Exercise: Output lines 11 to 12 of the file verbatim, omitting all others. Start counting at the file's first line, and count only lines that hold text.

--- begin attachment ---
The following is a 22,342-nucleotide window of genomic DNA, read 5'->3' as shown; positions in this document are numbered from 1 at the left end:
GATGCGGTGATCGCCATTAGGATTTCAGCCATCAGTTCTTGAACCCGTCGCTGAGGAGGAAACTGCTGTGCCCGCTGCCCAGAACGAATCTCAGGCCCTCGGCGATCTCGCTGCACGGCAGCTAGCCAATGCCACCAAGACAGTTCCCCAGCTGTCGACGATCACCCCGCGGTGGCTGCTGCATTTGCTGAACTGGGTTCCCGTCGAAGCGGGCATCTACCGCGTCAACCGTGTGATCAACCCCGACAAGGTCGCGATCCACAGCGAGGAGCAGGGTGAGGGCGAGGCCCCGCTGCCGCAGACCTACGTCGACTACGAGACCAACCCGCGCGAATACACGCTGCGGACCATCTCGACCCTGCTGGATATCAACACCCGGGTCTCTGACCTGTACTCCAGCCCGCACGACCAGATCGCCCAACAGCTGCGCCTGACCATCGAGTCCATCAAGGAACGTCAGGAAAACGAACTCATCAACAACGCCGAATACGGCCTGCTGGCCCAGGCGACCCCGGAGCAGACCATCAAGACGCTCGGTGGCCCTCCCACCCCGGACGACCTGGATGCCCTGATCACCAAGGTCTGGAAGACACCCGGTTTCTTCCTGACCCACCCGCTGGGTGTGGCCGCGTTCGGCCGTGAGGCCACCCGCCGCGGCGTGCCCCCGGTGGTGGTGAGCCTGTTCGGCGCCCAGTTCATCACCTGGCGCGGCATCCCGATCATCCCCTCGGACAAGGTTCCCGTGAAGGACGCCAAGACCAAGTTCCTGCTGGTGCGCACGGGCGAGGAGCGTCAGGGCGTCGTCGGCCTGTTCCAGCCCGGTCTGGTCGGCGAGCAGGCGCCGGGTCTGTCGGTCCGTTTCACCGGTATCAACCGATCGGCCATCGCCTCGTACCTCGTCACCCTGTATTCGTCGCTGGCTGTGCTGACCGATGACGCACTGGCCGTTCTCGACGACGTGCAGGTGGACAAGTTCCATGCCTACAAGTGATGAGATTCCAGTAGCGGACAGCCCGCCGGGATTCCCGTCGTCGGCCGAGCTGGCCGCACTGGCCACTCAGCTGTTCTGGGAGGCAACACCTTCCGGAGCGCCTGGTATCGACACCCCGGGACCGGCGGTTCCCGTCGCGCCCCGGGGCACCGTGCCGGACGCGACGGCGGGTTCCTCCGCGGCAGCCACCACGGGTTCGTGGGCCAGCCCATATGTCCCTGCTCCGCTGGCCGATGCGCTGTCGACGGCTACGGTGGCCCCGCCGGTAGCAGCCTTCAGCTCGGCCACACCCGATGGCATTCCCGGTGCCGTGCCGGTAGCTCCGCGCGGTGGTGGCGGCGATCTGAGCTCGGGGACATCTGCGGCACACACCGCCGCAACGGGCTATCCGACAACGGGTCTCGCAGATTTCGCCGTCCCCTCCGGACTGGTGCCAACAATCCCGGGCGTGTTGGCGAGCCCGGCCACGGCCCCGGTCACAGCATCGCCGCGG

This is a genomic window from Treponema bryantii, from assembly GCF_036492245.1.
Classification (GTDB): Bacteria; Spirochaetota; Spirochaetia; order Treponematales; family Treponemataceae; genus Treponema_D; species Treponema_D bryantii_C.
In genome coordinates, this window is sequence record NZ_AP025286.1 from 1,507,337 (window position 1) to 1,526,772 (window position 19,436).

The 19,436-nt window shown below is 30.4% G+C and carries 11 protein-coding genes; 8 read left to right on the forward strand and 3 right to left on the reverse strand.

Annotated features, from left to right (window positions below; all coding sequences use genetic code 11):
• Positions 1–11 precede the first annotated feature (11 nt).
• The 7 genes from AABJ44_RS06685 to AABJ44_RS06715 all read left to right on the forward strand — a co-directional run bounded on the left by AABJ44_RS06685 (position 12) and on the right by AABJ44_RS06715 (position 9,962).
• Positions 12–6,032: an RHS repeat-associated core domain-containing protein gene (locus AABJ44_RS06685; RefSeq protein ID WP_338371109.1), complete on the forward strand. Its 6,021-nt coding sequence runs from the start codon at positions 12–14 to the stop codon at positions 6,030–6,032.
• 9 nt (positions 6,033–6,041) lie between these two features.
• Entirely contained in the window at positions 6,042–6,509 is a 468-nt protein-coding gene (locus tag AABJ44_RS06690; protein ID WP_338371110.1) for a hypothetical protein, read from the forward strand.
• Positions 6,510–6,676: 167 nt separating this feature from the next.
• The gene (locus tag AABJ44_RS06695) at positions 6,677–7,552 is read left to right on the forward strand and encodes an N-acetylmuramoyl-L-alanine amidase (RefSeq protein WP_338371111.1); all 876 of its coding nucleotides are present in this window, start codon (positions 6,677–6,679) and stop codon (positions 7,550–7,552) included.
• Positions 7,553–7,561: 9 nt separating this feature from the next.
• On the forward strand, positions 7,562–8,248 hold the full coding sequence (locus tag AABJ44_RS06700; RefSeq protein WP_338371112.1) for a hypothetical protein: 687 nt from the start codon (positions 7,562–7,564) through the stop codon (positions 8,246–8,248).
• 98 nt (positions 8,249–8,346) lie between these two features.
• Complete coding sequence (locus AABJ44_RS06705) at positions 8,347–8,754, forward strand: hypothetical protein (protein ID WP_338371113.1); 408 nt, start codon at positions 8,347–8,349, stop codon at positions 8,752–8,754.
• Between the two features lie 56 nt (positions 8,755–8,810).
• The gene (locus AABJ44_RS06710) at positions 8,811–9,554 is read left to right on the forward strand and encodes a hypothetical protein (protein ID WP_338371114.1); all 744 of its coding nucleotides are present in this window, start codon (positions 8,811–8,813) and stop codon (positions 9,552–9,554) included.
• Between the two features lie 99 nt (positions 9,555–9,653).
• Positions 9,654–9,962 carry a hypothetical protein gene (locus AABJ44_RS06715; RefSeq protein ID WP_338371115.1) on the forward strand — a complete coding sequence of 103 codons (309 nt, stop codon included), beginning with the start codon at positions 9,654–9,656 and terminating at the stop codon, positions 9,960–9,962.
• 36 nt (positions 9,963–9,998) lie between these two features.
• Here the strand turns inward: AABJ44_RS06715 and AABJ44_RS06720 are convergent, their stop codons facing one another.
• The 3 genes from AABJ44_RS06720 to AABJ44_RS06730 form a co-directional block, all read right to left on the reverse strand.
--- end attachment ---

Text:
• 9 nt (positions 6,033–6,041) lie between these two features.
• Entirely contained in the window at positions 6,042–6,509 is a 468-nt protein-coding gene (locus tag AABJ44_RS06690; protein ID WP_338371110.1) for a hypothetical protein, read from the forward strand.